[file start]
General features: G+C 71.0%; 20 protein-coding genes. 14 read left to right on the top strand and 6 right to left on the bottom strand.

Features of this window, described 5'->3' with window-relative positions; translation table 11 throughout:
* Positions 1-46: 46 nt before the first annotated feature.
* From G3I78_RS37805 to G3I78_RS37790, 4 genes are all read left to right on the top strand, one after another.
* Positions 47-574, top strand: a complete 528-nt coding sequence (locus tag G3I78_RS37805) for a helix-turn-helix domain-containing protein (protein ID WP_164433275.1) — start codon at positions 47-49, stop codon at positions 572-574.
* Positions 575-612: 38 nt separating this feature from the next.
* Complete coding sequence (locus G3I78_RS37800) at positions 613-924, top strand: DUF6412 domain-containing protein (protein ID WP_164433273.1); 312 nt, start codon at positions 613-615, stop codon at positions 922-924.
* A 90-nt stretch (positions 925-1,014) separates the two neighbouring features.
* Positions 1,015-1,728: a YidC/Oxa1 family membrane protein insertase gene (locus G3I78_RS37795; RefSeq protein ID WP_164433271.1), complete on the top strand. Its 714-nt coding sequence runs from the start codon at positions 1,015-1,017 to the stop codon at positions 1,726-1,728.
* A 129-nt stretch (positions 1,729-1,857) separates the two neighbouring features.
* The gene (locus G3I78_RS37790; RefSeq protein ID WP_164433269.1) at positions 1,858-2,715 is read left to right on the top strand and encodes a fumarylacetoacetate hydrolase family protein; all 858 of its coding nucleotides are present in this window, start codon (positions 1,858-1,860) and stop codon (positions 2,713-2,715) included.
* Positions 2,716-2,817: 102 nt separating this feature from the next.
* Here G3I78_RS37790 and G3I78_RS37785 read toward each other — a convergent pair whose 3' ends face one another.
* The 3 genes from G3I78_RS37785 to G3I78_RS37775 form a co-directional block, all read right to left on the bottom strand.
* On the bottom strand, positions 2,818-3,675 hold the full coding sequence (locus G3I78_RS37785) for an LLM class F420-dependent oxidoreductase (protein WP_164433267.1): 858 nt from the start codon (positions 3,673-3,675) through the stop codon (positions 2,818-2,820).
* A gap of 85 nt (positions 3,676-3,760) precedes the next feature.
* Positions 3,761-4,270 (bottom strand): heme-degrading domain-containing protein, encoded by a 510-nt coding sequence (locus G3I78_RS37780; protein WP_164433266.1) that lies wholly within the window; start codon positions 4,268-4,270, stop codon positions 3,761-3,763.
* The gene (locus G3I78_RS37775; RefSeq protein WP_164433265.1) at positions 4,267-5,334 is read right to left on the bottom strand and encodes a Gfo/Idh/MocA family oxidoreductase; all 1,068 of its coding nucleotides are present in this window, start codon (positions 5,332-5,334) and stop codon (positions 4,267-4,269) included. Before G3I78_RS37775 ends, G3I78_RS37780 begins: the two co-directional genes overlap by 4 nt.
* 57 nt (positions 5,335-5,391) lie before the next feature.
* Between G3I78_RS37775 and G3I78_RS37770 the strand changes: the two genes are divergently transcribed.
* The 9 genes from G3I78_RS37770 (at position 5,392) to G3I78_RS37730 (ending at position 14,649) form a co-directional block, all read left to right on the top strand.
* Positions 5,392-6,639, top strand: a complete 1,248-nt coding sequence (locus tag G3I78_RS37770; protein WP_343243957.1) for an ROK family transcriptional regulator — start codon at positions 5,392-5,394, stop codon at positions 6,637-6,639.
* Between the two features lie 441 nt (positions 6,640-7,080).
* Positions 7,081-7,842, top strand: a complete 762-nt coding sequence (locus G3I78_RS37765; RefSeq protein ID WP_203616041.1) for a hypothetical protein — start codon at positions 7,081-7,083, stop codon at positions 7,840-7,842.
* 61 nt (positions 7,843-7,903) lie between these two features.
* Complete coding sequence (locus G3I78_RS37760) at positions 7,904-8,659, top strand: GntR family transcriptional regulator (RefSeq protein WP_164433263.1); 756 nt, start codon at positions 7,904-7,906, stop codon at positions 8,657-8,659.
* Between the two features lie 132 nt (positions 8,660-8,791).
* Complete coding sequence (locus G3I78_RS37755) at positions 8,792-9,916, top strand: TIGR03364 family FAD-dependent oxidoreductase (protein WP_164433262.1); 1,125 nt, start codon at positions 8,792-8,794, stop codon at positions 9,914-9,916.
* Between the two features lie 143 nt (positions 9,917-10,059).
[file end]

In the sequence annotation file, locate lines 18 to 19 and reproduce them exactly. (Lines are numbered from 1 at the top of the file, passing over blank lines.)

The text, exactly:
* The gene (locus G3I78_RS37775; RefSeq protein WP_164433265.1) at positions 4,267-5,334 is read right to left on the bottom strand and encodes a Gfo/Idh/MocA family oxidoreductase; all 1,068 of its coding nucleotides are present in this window, start codon (positions 5,332-5,334) and stop codon (positions 4,267-4,269) included. Before G3I78_RS37775 ends, G3I78_RS37780 begins: the two co-directional genes overlap by 4 nt.
* 57 nt (positions 5,335-5,391) lie before the next feature.